The Caitiff – Writing A Description?

I know, it’s a bit rambly but bleeeeh. I was up all night so I’m pretty shattered. In other news, I slipped on some icy cobblestones this morning and have a huge bruise down my back, I fell over a door step whilst carrying half a ridiculously heavy set of drawers and have taken the skin of my ankle and it is likely that I will need a root canal at some point in the near future so, y’know, yay for me!

I’ve been trying to write a description for The Caitiff; I figured I may as well have it all ready and raring to go by the time that I actually release it, unlike with Adjective Narcissism where I had absolutely no idea how to explain the miasma that that eBook was and spent hours staring at that description box slowly driving myself insane.

And here’s where I’ve been having trouble – I’m no good at marketing myself or my own work simply because I hesitate to offer it any title, genre, classification et cetera, et cetera – however, whilst I’ve been considering this I started thinking – what, exactly, would I classify myself as?

A liberal? – Perhaps, but I would describe it more as a generalised apathy – I do not wholly subscribe to a liberal ethos and I am far too angry to even attempt to classify myself as some post-generational hippie. Continue reading “The Caitiff – Writing A Description?”

Why I’m Never Going To Make It As A Self-Published Writer!

Although I didn’t think of it at the time, my obsession with front covers displaying dirty pub bathrooms can probably be counted as a contributing factor!

I think that there is one reason I’m never going to really ‘make it’ as a self-published writer; – if we ignore the facts that I still don’t really think of myself as a writer and that the writing I do is undeniably bleak and often comes across as pretentious, narcissistic and unpleasant – I’m terrible at self-promotion.

I don’t just mean that as I don’t have the personal confidence to walk up to a stranger and offer them a free copy of a book, though I have done a few things similar to that in the past, but that I look at my own writing and cannot understand why I find it appealing and, by extension, why anyone else should. My biggest problem, I’ve found, is that I can’t write descriptions of the things I write; a problem which has never been more obvious than my attempts to begin the thousand little things I still need to do for The Caitiff.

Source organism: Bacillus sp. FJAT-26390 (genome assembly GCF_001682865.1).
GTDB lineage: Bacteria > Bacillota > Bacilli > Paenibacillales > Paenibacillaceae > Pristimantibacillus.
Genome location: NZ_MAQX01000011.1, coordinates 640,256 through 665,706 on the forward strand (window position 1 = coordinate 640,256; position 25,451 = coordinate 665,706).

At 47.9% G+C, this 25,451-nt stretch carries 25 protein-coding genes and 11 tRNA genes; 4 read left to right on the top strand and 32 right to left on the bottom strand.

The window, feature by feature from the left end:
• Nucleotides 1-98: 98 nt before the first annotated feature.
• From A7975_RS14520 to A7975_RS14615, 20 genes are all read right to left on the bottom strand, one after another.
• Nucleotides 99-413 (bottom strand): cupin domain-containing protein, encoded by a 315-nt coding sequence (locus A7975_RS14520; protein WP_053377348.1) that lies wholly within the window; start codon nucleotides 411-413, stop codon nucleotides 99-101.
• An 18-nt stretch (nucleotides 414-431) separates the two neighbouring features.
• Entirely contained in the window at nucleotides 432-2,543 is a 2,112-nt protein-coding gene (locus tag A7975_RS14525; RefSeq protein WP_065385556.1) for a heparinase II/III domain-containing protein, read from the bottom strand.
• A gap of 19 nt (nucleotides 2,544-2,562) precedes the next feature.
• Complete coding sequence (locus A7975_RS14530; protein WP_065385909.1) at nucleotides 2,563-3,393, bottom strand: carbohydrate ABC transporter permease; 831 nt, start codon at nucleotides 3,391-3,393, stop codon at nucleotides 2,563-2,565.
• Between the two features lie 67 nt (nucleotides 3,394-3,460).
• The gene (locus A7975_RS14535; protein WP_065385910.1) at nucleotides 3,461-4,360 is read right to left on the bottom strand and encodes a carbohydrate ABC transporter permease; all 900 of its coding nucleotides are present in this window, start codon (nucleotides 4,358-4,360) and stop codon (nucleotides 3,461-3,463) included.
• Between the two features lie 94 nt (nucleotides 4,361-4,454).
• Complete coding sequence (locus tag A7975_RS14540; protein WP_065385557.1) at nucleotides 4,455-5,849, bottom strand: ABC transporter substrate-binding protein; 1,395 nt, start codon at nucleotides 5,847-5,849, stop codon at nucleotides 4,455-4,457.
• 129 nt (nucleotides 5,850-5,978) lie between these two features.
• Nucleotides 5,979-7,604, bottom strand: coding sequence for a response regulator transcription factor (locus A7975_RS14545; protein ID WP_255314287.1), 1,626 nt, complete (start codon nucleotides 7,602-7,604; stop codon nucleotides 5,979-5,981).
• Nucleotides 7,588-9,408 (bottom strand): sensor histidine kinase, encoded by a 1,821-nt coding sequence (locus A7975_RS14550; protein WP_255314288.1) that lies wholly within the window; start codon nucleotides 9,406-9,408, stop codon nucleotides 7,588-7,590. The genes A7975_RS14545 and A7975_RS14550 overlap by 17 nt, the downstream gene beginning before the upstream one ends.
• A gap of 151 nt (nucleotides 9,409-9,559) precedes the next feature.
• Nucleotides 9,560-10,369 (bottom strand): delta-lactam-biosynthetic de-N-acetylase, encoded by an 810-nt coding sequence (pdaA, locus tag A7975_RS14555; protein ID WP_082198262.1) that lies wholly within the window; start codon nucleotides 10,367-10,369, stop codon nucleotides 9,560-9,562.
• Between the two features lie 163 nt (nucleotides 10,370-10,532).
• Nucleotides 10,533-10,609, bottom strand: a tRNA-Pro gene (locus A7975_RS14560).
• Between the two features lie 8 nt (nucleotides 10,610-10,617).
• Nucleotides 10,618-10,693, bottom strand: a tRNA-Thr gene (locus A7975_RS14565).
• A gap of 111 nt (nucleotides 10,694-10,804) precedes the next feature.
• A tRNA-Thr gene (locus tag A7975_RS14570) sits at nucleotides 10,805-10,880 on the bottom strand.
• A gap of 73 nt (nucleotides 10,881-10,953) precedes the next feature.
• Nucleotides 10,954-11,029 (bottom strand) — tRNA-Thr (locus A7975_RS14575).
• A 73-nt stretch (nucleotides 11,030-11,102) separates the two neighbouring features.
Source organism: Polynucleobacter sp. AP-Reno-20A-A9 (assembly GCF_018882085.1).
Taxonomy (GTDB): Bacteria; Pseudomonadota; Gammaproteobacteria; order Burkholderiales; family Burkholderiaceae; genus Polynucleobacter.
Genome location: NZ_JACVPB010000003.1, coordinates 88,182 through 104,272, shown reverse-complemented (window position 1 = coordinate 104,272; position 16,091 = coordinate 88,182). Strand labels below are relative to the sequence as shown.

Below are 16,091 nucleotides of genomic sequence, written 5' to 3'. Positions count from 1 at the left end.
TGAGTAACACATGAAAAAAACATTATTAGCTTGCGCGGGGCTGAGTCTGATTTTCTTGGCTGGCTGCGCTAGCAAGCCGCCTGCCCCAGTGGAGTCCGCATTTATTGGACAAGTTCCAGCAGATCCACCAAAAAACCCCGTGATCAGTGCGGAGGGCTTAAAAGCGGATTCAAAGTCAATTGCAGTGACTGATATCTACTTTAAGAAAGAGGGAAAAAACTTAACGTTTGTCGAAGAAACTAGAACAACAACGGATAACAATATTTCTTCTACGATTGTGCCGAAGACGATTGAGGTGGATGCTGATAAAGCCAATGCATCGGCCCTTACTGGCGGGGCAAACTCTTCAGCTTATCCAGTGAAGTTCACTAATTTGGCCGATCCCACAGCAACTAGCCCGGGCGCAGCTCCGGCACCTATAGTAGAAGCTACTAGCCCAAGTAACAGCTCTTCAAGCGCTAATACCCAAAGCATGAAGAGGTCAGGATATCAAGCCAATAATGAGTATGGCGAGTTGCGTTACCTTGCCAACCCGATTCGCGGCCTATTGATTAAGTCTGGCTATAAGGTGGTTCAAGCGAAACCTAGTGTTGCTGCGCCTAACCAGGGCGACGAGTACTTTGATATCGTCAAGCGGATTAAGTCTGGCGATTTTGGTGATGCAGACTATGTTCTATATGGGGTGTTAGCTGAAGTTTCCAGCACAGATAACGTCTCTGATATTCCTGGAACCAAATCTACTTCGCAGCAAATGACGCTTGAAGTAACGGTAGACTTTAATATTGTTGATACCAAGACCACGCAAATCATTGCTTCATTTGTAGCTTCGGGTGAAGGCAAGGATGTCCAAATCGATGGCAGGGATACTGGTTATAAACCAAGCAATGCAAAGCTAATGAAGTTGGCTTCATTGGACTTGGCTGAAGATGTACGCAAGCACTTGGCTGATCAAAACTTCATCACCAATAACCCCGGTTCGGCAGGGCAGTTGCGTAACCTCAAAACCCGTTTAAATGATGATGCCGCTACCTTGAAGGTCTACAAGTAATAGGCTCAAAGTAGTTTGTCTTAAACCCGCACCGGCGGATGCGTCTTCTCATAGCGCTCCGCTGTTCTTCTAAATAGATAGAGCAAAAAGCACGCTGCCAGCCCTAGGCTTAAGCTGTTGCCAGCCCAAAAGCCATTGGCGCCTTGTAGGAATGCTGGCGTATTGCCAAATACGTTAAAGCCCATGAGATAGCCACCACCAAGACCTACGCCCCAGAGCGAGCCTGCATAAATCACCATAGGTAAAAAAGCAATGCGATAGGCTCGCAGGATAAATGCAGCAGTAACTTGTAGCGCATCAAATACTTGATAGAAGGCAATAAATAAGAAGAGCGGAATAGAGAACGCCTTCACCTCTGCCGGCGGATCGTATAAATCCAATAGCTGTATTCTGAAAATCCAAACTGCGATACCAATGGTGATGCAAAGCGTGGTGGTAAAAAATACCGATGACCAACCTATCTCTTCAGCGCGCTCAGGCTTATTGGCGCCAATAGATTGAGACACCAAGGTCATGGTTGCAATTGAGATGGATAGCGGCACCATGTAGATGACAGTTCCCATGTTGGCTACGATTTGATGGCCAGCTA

How can I write an accurate synopsis of the narrative when the narrative is, deliberately, thrown into the back seat to make room for bleak tone and striking imagery? And how can I list the topics I have attempted to filter through the narrator’s perspective without coming across as a monumental prat?

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I’ve got The Divine Comedy on the go, and I’m re-reading Age Of Reason when I’m on the bus or wherever – people are less likely to take the piss if it looks like you’re reading prose and not poetry, although any book I seem to read attracts vitriol from shaven-headed inbreds that think they own Wigan… You don’t think it could be me, do you?

Continue reading “Why I’m Never Going To Make It As A Self-Published Writer!”

The Caitiff – An Overlong Sentence?

When I was writing the Caitiff, I decided I needed to make the language a lot simpler and the structure a lot less convoluted if I wanted to be an actual narrative, rather than the kind of half experimental nature which rules my Broken Polemic series. So, I did, I cut sentences down, moved them around, split them and replaced words with shorter alternatives.

Suffice to say, I think the whole thing is somewhat stronger as a result, definitely easier to read, anyway.

However, there is one sentence, close to the end of the narrative which I have left a little too long. 423 words long, to be precise. Now, I like this sentence, though don’t ever ask me to repeat it verbatim, and I think it encourages a certain confusion, a quickening of the pace and an anger which matches that the character feels.

I think, one day, I would like to write a short story, or a novella, in only one sentence. Sure, I can use semicolons and hyphens and possibly even parenthesis, but I think it could be quite an exercise in the technical side of writing, even if that exercise can cost some of the emotion which is equally as important.

But, anyway, this is by far the longest sentence I have ever written and, I hope, it translates in the manner that I expect it to; whilst it may provide the right emotion within me, that might simply be because I attribute that emotion to those words and that quickened style.

Are We Too Guilty To Talk Of Our Influences?

Are We Too Guilty To Talk Of Our Influences?

As some of you will know, I’m currently doing a copywriting internship; no, it isn’t what I want to do with my life, but it is interesting seeing just how little some people care about their lives that there are willing to waste them away writing such drivel (admittedly, if they offered me a job I wouldn’t turn it down, the things I want to write are the things that nobody wants to read, though whether that is my own failure as a writer rather than the style I choose to take is another matter, but either way it is not the kind of thing I will be able to earn a living from) but I finally confided into the other copywriter that I wrote fiction.